- Butterfly Farm
- Cooking Schools
- Emerald Cave
- Explore Lanta Old Town And The East Coast
- Four Island Tours By Speedboat Or Longtail Boat
- Golf Driving Range
- Hire a moped
- Kantiang beach
- Kayaking (hire a kayak for 500 THB for three hours)
- Khao Mai Kaew Cave Tour (300 THB)
- Khlong Chak Bat Cave
- Lanta Animal Welfare (volunteer with Koh Lanta dogs and cats)
- Moo Ko Lanta National Park
- Paddle Boards, Windsurfing And Sailing
- Scuba Diving
- Sunset Viewpoint
- Thai Massage
- Trash Hero Lanta, (Every Sunday, head to Long Beach to clean up the plastic waste and other garbage)
- Banana House (Old Town)
- Funky Fish Bar
- Same Same But Different
- Somewhere Else
- Why Not bar
Flatter than surrounding islands and with reasonable roads that run 22km from north to south, Lanta is easily toured on a motorbike. Make sure your travel insurance covers you before hiring a ped. You will probably be asked to show your passport. Find out more about hiring a moped here. Just keep an eye out for potholes!
- Bicycle (150B per day).
- Moped, can be rented everywhere (250B per day without insurance)
It’s easy to get to Koh Lanta, the island is accessible by speedboat, minivan and ferry. Choose which option suits you best. We took the ferry from Phi Phi to Koh Lanta and then jumped into the back of a pick up truck that took us to the hostel.
- Air, There is no airport on the island itself – the nearest airport is Krabi Airport. There are connections from Phuket Airport and Trang Airport too, although the travel times will be considerably longer.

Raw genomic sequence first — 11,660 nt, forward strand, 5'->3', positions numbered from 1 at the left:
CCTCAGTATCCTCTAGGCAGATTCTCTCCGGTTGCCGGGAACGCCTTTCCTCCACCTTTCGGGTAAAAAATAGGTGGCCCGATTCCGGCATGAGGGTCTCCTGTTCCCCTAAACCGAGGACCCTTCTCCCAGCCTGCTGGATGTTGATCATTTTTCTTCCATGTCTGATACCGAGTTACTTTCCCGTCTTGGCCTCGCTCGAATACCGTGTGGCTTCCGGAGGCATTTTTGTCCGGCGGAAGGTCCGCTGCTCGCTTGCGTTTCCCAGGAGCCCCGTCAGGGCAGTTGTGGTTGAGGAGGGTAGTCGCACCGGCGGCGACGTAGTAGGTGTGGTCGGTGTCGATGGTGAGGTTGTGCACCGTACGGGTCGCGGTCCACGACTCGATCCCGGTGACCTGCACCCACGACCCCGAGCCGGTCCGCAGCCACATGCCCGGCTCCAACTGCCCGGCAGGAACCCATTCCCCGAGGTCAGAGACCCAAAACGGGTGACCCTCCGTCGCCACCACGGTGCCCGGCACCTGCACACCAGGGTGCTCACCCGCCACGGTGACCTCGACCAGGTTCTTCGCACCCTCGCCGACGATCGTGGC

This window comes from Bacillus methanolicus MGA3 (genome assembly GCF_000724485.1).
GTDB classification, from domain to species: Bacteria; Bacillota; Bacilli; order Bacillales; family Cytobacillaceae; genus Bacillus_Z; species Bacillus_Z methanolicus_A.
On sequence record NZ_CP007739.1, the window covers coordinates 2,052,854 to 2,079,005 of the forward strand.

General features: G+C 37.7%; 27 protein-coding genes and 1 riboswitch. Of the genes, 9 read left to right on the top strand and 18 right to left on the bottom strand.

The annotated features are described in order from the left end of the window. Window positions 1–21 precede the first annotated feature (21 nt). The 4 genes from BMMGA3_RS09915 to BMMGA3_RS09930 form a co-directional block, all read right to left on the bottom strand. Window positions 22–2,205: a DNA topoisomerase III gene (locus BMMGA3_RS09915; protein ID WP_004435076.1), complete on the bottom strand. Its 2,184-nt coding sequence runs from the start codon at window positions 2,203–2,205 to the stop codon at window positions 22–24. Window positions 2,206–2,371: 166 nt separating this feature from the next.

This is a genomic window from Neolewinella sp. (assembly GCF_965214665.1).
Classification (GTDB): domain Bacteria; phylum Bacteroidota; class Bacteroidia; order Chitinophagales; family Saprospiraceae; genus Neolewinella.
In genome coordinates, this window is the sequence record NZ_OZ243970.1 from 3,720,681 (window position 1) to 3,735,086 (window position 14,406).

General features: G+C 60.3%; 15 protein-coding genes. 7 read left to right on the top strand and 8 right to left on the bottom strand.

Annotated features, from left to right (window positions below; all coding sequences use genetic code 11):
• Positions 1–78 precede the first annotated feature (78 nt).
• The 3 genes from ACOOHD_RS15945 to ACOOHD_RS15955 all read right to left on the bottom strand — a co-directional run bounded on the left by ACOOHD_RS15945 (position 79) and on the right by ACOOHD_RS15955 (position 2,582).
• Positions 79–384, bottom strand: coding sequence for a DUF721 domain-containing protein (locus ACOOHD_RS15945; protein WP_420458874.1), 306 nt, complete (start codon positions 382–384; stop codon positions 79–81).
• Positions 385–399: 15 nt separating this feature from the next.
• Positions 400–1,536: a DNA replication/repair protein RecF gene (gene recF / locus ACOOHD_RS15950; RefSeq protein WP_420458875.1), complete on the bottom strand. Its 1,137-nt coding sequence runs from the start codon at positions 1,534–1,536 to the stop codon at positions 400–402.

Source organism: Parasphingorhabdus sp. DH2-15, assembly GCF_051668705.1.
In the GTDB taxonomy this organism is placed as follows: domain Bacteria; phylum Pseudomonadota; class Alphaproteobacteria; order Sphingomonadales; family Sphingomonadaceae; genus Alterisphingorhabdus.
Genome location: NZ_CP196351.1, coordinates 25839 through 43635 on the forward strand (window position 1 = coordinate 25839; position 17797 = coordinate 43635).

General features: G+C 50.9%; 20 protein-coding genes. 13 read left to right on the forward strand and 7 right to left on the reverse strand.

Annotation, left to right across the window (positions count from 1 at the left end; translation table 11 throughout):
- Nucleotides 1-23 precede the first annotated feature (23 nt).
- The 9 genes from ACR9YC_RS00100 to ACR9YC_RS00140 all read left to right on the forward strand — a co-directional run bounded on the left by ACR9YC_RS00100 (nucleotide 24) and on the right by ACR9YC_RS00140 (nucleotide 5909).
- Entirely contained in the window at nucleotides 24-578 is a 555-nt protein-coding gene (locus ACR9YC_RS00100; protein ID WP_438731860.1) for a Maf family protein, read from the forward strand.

- Ferry, From Phi Phi it will take around an hour. From Krabi you can take the ferry or shared minibus (350 baht) to Koh Lanta. Both take about two hours (longer if you are staying in the far south of the island). Be advised: Thai ferries run on “Thai time” – punctuality is not their strong point.
- If you eat the street food like the locals, you’ll be hard-pressed to spend more than 200 THB a day on food (maybe not even that).
- Negotiate with long-tail boat drivers.
- Get a group together and charter a longtail boat. Split between four or more people, it should be cheaper than an organized tour.
- Haggle in the markets, especially if buying in bulk.
- If you’re on a budget, Ham & Cheese Toasties from 7-11 are a great, cheap & quick meal.
- Beers and drinks are heavily discounted when purchased at 7-Eleven. Purchase a few beers before you go out to the bars and cut your night’s budget by a lot.
- If you travel during May through October, you will be missing the peak season, and save quite a bit, even though you might catch some rain.
The dry season is from November-April and corresponds with the tourist high season. May-October is the rainy season with south-westerly breezes bringing rain in between the sunshine. Statistically, the highest chance of rain is during June and September (80% chance) with the lowest chance from November-March (5% chance).